It’s no shock that the past two plus years has shaken both employee and employer paradigms of work. Since 2020, an emphasis on DEI (or DEIJ, or DEIB) – whatever your acronym – has put more awareness on the part of the powers that be that they need to make some pretty drastic changes to the workplace.
The shift towards distributed work, focus on mental health and wellness, and changing both gaping and subtle inequities in organizations are steps in the right direction. But who benefits? Is it the leaders at the top patting themselves on the back for flexible work cultures and gym memberships? Is it one’s ability to share about their personal situation at work and get support? Is it just lip service or real, sustained action?
And to what end? What should the goal of work be in 2022?
I recently read a provocative article in the NY Times article entitled “Do Not Bring Your Whole Self to Work.” Hold the phone!? This was against everything we’ve been told about what the modern workplace should strive to be. The author explains:
The problem is for many people, it’s no more comfortable dragging the whole kit and caboodle into the workplace than it is showing up every day on a relentless basis. Nor is it necessarily productive. Not everyone wants their romantic life, their politics, their values, or their identity viewed by their colleagues as pertinent to their performance. For some people, a private life is actually best when it’s private.“
This makes me think about common work tropes like “be vulnerable” or “be your authentic self.” While I fully support these concepts in theory, they are so overused without much systemic support that they almost become just an eye-roll moment.
So how do we bridge the divide between being vulnerable/authentic and oversharing/making someone else feel uncomfortable? How do we encourage inclusivity and mental health/wellness without making work like a family? Work isn’t necessarily about staying comfortable, but nor is work a therapy session.
Small organizations are especially susceptible to walking the fine line between the professional and personal as small workplaces can seem like family. While it’s noble to feel like family with your colleagues, the reality is that family can’t fire you. And when we get into familial dynamics at work, we enter ambiguous territory about what it means to be supported at work.
By no means am I advocating that we revert to becoming cold, “professional” automatons. In fact, I think creating workplaces that celebrate strengths, are adaptable, and relationship-focused are what we should be striving for. After all, we spend over a third of our adult lives at work. So why not help people flourish?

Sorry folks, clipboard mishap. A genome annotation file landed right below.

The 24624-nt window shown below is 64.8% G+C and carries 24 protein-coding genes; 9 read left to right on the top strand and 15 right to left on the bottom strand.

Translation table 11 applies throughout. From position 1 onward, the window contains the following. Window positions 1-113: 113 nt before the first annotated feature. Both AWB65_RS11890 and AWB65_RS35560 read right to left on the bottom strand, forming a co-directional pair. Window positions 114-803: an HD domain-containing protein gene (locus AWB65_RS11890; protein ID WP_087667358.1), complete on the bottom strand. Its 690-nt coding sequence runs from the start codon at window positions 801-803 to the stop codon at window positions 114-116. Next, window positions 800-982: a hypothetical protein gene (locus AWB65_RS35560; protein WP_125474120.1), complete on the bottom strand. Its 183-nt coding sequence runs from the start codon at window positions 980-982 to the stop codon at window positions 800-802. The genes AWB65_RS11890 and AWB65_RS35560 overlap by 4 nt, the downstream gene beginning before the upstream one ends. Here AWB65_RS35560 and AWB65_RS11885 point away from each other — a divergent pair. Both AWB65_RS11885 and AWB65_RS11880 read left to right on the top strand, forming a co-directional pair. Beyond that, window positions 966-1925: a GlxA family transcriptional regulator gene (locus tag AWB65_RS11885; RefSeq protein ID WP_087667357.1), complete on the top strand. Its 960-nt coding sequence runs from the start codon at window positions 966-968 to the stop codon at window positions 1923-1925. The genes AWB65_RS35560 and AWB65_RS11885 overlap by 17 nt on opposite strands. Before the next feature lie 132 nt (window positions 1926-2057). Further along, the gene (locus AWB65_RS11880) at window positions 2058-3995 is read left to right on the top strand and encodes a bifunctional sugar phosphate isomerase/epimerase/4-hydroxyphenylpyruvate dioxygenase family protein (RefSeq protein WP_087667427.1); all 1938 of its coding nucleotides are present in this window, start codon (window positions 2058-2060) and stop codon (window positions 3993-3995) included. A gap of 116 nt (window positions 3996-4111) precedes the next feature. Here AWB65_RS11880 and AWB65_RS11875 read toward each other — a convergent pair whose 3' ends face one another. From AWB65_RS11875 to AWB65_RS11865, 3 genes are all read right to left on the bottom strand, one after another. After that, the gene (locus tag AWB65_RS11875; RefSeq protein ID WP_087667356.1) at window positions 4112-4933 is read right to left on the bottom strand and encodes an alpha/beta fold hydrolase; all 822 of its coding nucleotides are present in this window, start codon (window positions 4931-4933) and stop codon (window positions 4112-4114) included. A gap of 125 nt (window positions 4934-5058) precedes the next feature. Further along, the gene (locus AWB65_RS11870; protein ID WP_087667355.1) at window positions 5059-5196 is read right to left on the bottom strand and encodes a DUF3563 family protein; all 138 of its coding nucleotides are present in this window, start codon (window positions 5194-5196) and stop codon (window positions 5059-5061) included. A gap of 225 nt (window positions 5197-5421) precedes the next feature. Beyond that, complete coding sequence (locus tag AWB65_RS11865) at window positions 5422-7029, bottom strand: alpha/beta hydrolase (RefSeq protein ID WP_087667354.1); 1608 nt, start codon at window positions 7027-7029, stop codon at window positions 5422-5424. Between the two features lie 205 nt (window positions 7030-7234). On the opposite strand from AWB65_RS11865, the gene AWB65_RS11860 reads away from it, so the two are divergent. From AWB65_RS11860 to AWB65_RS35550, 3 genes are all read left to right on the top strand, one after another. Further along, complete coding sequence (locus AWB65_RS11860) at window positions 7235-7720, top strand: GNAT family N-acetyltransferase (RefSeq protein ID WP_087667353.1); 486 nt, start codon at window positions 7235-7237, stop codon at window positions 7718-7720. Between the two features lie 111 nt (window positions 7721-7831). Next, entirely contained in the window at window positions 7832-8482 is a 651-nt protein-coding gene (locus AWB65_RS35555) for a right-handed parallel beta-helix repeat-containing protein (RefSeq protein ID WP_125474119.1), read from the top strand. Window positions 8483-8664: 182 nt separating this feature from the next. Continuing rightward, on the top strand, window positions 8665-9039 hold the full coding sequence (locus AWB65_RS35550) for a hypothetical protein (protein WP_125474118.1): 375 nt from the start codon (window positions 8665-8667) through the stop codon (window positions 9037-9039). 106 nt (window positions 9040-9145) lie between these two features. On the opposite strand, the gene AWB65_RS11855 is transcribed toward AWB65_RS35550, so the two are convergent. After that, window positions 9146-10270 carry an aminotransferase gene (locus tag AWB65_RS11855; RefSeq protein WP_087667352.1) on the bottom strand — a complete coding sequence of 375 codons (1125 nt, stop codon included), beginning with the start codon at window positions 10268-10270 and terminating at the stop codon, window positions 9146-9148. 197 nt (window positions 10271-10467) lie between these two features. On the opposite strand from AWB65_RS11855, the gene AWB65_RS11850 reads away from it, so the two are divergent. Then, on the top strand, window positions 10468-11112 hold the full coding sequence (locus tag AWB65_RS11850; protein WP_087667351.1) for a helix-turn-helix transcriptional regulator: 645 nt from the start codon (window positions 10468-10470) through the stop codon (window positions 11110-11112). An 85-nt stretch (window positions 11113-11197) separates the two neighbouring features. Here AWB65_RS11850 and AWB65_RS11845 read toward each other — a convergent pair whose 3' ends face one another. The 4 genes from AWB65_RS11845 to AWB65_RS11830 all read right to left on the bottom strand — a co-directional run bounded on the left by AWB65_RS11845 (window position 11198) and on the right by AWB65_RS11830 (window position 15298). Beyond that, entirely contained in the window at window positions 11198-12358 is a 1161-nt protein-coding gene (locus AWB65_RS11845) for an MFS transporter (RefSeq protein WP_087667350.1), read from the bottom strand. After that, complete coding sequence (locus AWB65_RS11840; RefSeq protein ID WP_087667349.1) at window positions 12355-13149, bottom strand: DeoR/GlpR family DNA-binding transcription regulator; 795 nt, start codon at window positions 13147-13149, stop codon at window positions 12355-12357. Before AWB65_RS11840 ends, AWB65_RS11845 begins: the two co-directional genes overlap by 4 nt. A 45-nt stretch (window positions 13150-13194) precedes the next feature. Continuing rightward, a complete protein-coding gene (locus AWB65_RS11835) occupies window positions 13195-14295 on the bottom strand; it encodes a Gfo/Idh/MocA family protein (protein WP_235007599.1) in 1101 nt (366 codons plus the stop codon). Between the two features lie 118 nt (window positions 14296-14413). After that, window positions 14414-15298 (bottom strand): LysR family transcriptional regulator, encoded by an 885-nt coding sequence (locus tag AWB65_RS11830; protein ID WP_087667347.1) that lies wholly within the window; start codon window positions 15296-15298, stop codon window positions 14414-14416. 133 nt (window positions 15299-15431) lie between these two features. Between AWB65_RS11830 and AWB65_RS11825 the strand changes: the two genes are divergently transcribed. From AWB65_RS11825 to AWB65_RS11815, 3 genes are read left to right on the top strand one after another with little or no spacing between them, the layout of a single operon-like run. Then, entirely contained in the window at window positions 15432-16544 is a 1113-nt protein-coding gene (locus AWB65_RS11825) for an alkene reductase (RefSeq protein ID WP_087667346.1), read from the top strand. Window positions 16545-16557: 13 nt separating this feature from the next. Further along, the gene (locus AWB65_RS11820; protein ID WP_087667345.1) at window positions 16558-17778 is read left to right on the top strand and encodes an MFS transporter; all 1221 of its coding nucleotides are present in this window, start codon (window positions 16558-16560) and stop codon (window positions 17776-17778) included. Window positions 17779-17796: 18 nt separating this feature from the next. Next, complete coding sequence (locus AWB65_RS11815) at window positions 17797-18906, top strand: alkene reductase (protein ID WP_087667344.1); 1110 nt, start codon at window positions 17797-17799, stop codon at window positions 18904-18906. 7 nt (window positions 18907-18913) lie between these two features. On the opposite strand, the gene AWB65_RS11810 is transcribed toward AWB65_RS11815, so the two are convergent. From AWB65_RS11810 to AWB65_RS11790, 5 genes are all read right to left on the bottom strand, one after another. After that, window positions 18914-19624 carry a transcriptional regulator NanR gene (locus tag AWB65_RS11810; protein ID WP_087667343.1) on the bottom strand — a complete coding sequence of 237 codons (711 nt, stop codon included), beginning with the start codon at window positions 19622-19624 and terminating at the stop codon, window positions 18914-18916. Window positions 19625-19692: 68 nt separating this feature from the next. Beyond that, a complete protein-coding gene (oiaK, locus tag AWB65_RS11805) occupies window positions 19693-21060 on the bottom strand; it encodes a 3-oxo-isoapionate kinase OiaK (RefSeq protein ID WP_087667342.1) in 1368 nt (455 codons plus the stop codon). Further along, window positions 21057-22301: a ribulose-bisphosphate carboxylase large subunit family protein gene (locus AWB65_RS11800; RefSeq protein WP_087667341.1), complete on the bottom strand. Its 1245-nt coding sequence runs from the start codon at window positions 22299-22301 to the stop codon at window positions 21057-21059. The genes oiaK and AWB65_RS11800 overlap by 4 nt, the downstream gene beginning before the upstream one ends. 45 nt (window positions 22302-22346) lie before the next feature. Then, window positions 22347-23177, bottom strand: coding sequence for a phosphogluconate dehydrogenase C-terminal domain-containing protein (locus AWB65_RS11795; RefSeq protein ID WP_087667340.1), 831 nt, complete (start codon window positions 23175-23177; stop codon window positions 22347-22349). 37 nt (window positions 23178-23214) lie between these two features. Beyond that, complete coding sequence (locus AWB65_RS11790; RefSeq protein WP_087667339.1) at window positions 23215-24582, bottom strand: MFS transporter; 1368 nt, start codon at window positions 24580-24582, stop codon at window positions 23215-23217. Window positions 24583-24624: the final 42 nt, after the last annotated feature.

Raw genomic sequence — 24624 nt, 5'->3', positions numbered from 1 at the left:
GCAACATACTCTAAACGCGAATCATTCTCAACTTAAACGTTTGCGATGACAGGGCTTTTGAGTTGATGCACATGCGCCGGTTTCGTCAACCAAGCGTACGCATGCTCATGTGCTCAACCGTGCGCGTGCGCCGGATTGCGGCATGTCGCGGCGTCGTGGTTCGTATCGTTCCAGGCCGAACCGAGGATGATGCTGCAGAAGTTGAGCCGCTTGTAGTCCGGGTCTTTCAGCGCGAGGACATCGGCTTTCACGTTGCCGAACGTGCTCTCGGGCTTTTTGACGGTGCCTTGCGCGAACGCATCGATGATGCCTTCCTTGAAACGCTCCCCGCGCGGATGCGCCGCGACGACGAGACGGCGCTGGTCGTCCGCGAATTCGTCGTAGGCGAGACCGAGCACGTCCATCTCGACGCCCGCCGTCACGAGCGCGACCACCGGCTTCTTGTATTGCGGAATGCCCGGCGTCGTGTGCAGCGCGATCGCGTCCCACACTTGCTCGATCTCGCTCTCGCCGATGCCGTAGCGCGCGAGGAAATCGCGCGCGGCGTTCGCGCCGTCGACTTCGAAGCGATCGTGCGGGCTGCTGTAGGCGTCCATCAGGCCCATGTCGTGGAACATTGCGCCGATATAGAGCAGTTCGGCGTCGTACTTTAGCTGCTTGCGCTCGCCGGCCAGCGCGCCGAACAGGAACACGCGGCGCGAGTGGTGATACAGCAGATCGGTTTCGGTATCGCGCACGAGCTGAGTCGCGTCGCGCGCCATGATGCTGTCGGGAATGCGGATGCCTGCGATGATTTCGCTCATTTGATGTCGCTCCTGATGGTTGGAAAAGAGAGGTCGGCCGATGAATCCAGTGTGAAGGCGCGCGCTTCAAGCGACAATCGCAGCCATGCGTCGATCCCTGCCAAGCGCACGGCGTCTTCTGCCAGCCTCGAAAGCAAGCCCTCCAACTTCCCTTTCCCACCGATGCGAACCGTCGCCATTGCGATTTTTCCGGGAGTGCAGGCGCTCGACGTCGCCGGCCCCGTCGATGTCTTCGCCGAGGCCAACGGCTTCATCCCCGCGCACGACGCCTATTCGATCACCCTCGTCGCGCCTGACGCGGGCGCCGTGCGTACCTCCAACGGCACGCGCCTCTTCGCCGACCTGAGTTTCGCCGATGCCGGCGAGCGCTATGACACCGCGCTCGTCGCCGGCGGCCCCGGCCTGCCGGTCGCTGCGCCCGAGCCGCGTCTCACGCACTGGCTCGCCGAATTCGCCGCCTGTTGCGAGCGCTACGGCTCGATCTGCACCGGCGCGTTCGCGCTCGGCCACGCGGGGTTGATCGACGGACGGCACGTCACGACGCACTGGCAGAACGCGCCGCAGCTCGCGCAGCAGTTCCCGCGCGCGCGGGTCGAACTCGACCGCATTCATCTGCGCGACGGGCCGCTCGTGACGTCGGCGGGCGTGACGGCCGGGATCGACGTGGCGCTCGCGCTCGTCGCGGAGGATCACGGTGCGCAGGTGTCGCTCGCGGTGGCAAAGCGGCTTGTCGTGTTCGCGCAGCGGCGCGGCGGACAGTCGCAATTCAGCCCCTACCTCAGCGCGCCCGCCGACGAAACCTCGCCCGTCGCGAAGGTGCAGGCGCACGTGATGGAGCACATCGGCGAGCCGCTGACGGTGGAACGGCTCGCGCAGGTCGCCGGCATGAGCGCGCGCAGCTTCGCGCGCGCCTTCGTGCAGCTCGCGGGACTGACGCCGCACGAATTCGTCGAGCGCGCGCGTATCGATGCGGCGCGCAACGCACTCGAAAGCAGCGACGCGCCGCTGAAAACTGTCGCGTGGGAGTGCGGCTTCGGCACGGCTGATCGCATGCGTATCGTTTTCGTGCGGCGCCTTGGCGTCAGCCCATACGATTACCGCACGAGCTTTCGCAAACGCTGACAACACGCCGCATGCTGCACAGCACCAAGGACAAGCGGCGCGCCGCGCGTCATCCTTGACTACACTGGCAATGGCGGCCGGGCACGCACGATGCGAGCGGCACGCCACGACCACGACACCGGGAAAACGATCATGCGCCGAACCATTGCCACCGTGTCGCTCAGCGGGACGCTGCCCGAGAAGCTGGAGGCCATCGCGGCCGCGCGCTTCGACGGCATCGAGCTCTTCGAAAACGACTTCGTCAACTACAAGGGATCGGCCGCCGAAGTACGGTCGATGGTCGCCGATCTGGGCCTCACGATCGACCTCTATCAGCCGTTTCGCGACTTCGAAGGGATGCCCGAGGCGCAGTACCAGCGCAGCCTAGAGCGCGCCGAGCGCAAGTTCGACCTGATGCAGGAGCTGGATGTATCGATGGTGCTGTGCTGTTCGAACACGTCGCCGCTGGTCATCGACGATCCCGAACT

4 Ways to Help People Flourish
Here are some considerations to help your organization help people flourish and navigate the delicate balance of “bringing your whole self” to work:
1. Be Clear about Expectations
Often, we don’t know what we need to be clear about what inclusive work culture means or how an organization expects (or doesn’t) to support an employee’s mental health. For example, do you expect employees to share about their personal lives? What constitutes oversharing? What support is the organization able to provide and not provide? Easier said than done!
2. Help New Employees Onboard with These Expectations in Mind
Being new to an organization, especially a distributed organization, is challenging at best and and a total disaster at worst. Help new hires succeed by working with them (or having them work with a coach) on the unwritten rules of the organization.
3. Revisit Work Culture
Culture needs to (and will) evolve over time. Revisit what is working and not working, and what is implicit that needs to be explicit. You will make mistakes, so be transparent about them and learn.
4. Remember that Everyone Needs Belonging, Safety, and Dignity
No matter what your culture is now or will be, use these values as a pillar. What actions or inactions do or do not contribute to belonging, safety, and dignity?
This is complicated stuff. But being a great leader in 2022 requires that we navigate this complexity and continually adapt. If you need a thought partner about how to do this for your organization, my “door” is always open.